COVID from the virus’s point of view

Photo by Anna Shvets on

There are a lot of headlines and news and predictions about where COVID has come from and where it is going.  While lots of good studies have been done and lots has been learned, I want to suggest that a lot can be learned by just looking at this pandemic from the virus’s point of view.  While I am not a virologist myself, it is fairly easy to image how this can happen and what is to the virus’s advantage and disadvantage in surviving and thriving.

Let’s start with a pre-COVID virus in a bat.  From the virus’s perspective it is all about the success of propagating its RNA, its reproductive molecule.  A virus is barely more than an RNA molecule packed with a minimum of reproductive machinery and a protective coating that doubles as a docking molecule looking for a cell type in a host to attach to.  Success for a virus is spreading itself far and wide.  The more hosts the better, the more copies the better.  Its method of reproduction is fairly simple and fairly prone to error, which is actually to its advantage since this allows it to mutate to overcome various barriers to its spread.

So, a COVID-like virus in a bat is happily reproducing and mutating and spreading around among bats.  A number of these viruses end up in humans and chickens and pigs by the natural processes of moving through the air.  But this does the virus no good since those protective coats cannot bind or attach to any cell types in humans, chickens, or pigs.  But then, by random chance, its RNA gets mutated in just one or two places and the shape of the protective coat, we now know to call them the spike proteins, changes just enough to stick to a cell type in the lungs of pigs.  (Of course, I am fabricating some of this because we do not know the exact path of the evolution of COVID, but this is a common pathway for a number of these flu-like viruses.)  Now here is where it gets complex.  The $10 question is whether the pigs get sick?  Does it really matter to the propagation and success of the virus whether its host gets sick and maybe dies?  Only partially.  Think like a virus.  If the pig gets sick enough to cough and sneeze and spew clouds of viruses into its environment, then yes, it is an advantage.  It the pig rolls over and dies within two days of catching the bug without barely a cough, then it is probably no advantage to the evolving virus.  Hence, we see a lot of successful viral diseases that involve clear modes of dispersal such as the common colds with lots of sneezing or certain stomach bugs that cause copious diarrhea or vomiting.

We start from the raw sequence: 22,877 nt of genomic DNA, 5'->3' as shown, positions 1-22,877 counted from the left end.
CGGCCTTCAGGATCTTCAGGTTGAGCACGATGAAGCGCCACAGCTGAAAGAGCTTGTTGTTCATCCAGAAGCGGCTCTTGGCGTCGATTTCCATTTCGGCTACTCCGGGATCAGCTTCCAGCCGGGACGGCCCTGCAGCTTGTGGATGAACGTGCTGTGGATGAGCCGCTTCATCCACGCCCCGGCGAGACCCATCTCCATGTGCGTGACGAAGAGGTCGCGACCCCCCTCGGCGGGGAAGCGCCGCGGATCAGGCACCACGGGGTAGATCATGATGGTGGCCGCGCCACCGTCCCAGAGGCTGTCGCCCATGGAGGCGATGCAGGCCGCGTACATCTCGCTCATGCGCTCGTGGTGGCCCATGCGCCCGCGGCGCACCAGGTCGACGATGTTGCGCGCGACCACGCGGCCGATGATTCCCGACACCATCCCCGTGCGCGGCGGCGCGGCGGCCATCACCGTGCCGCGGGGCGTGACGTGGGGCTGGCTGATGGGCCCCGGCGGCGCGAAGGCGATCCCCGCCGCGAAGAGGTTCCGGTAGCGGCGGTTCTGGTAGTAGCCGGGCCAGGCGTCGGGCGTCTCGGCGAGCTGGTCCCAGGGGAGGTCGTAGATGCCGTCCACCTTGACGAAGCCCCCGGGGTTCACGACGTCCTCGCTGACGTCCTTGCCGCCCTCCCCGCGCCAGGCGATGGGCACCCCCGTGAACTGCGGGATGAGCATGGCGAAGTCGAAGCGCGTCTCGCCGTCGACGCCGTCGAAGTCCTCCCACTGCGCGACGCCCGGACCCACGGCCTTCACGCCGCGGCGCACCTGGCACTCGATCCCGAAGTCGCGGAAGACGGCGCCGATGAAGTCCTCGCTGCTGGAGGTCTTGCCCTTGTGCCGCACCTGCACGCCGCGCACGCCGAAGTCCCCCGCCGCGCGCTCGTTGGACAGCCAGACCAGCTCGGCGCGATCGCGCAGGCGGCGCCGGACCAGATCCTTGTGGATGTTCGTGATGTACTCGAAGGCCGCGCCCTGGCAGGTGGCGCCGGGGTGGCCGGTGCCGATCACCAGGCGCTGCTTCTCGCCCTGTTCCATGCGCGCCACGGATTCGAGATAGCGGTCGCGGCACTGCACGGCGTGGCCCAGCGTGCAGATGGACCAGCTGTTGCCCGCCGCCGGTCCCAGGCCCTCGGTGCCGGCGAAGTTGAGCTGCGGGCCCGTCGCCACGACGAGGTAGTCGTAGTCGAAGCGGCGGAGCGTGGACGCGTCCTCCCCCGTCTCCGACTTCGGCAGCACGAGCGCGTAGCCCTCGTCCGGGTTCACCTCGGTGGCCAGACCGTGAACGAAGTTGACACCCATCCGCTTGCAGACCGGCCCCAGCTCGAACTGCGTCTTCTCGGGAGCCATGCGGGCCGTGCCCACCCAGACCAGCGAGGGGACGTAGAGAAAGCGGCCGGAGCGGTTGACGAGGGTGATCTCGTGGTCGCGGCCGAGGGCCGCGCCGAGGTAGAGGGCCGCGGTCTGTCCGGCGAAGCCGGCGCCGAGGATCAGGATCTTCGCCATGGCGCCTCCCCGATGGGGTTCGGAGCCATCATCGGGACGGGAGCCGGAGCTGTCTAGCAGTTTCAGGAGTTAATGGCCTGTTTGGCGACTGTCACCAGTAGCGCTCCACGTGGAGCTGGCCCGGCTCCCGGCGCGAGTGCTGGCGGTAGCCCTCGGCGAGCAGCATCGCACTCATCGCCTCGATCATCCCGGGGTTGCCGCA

Photo by CDC on

In another interesting and devious twist, consider when most of our viral diseases are most contagious.  Is it when we have been diagnosed and are sick in our beds and masked up and isolated?  No.  Most often, we are unknowingly spreading the disease in the earliest days when we don’t even know we have it, in the pre-symptomatic period.  If you are thinking like a virus, this is genius.

So, back to our pigs who are in close contact with their human owners and are being taken to markets with even more humans and pigs and are being sold and transported around the country.  You already know the next step.  Another mutation happens and those viruses that the pigs were transmitting to their owner without much problem suddenly become a problem because the mutated spike protein can now attach to the cells of the human lung.  It is amazing to think that this disease, now officially called COVID-19, probably came about by a change of one or two molecules with one or two viruses within one pig in China in the summer of 2019, or some other equally improbable event.